We are showcasing the creations made during CREATIVE CONVERSATIONS Pen Pals Project Session #8 ~ From Dec. 22nd, 2021, to Jan. 10th, 2022.
Creatives participants were matched in a back-and–forth creative expression over the Holiday season. The prompt for this Round was ‘Yuletide-Comfort & Joy,’ and all interpretations of this & anything in-between.
With only 24 to 48 hours as the turnaround goal for each piece, Creatives challenged themselves to create in a quick timeframe using their Match’s part for inspiration.
The Creative Pen Pal journey reveals much more than artistic pieces alone ~ This experience can be a tool for self-reflection. Shared experiences and friendships blossom along the way. Like connecting with a great selection of art, connecting with a new person can be daring, frustrating, surprising, comforting, and awakening.
For all Creatives and Artists at any stage in their careers or practices, this project serves as an exciting chance to develop and expand in their artistic discipline or to try a new medium.
An online social activity group has many benefits, including discovering and developing skills, increased well-being and creating social connections.
For many, it’s an exercise in personal growth ~ trusting strangers to contribute to a shared goal. Something beautiful begins to grow as the creative conversation takes on a life of its own and a new unspoken understanding and connection emerge.
This culminates in a linear exhibit showcasing each unique conversation followed by an artist group chat over zoom. Creatives are encouraged to discuss their emotions and inspirations for each piece and their creative process. We share tips and advice about all things creative.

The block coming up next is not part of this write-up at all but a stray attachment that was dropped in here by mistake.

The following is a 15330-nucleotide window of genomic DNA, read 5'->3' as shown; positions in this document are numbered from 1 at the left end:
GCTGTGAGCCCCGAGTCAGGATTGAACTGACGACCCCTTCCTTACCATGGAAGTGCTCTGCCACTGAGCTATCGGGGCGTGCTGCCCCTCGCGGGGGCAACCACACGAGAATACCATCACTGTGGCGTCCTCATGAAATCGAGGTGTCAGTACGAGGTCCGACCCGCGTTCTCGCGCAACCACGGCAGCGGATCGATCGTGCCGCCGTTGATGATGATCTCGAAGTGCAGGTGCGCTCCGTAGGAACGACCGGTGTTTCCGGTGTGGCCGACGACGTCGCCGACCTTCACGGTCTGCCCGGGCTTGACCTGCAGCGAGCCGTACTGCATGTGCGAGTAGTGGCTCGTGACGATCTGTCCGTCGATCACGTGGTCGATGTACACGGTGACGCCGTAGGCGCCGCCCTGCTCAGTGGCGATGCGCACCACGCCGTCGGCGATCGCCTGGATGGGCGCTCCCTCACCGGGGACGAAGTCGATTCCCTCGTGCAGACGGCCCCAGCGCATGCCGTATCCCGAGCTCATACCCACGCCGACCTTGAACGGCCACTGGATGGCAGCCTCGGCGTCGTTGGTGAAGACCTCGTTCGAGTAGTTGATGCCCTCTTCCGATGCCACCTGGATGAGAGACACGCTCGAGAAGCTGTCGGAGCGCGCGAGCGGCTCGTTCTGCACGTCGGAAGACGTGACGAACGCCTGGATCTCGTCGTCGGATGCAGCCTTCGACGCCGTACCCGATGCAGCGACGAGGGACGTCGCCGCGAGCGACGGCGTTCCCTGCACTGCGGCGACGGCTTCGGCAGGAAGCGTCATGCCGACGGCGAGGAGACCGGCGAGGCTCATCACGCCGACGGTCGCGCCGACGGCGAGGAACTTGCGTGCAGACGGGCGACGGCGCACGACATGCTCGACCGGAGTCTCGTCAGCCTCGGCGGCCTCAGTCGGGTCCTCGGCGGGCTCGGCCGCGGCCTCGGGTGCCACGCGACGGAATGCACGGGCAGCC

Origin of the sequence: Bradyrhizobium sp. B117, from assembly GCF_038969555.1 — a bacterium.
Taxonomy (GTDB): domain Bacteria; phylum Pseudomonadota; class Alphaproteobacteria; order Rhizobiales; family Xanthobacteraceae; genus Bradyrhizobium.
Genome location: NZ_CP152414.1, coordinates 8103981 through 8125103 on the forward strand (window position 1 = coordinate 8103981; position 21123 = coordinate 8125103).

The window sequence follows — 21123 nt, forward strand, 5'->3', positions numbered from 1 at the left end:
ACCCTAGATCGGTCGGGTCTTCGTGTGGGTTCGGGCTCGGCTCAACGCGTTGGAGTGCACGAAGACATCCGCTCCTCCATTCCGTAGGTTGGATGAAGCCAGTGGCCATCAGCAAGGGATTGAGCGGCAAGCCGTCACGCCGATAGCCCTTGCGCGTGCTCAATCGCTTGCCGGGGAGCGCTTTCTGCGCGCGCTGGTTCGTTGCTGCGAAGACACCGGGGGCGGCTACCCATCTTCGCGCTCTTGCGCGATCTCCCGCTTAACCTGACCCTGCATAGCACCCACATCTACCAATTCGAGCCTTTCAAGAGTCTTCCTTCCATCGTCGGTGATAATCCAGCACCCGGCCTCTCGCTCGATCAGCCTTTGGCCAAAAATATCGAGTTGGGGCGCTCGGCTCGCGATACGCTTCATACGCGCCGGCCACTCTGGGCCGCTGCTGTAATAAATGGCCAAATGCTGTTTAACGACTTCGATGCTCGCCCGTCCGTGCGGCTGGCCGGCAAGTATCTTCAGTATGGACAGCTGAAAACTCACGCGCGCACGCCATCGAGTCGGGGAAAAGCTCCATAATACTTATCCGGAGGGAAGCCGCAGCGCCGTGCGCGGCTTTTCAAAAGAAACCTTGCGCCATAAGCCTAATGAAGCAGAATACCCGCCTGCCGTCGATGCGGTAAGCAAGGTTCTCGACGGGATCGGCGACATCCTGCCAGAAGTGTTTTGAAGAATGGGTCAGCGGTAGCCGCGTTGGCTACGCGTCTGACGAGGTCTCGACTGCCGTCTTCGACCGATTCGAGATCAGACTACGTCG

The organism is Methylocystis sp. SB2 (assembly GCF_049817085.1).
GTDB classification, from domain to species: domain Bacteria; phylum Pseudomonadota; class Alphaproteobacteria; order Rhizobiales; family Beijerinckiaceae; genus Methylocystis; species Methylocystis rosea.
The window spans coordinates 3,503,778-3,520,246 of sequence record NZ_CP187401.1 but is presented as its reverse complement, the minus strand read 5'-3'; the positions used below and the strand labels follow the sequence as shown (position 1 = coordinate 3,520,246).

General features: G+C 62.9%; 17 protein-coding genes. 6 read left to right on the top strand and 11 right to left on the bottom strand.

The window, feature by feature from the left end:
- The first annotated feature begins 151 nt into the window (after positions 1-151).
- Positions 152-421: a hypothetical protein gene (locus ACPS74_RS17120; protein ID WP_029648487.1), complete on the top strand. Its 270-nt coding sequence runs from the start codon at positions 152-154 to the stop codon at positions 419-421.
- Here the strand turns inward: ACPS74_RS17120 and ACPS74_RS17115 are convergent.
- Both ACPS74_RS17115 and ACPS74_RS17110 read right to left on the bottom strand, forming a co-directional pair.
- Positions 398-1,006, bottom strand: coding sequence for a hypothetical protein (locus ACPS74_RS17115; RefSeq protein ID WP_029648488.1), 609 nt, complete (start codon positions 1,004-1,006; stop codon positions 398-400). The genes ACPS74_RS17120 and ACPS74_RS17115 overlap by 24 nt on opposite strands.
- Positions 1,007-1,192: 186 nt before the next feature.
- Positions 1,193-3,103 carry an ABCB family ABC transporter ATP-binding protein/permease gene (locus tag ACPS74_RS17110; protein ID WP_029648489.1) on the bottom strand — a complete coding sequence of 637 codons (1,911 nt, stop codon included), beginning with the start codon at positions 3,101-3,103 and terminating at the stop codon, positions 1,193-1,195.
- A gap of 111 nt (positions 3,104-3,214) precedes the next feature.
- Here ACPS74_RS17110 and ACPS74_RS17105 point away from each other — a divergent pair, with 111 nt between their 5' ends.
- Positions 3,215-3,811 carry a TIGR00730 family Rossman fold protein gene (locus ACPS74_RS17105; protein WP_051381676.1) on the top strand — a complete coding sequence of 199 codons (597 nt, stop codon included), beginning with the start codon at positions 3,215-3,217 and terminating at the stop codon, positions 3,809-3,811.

Please send us a message to learn how to get involved.
If you enjoy the experience, please consider donating to help fund the continued delivery of social art-based therapeutic rec programs and services.
Enjoy the exhibit.
Rhiannon Barry, Project Coordinator
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Paloma G. St.Catharines, ON & Rhiannon Barry (St.Catharines, ON)
I enjoyed the lights, and they helped get me into a Christmas mood. Sometimes the beautiful lights show me how important this holiday is for the people there. I took this photo in front of the city hall and increased the contrast. The spirit must be high for those working there and the hydro bill too.
My response to my matches lights in City Hall is the starlight strung in a downtown alleyway. The city went more extensive this year with their decorations, for sure.
There are so many decorations in my city that I go for walks and find new ones. This shadow was interesting of the Grinch and I wanted to share it with you. I left out the real decoration because the shadow was more interesting to me.
One Christmas, when I was very young, Santa visited me in the warehouse my father and stepmother owned.
We put Rudolph and Yogi on the Beta max, put out some milk for the fat man and carrots for his reindeer, rolled out sleeping bags, and the oldest kids even made pretend Santa footprints around the back to create more excitement for us in the morning.
I don’t know why this happened exactly, maybe a snowstorm got us stuck there. Maybe our hydro went out in the main house.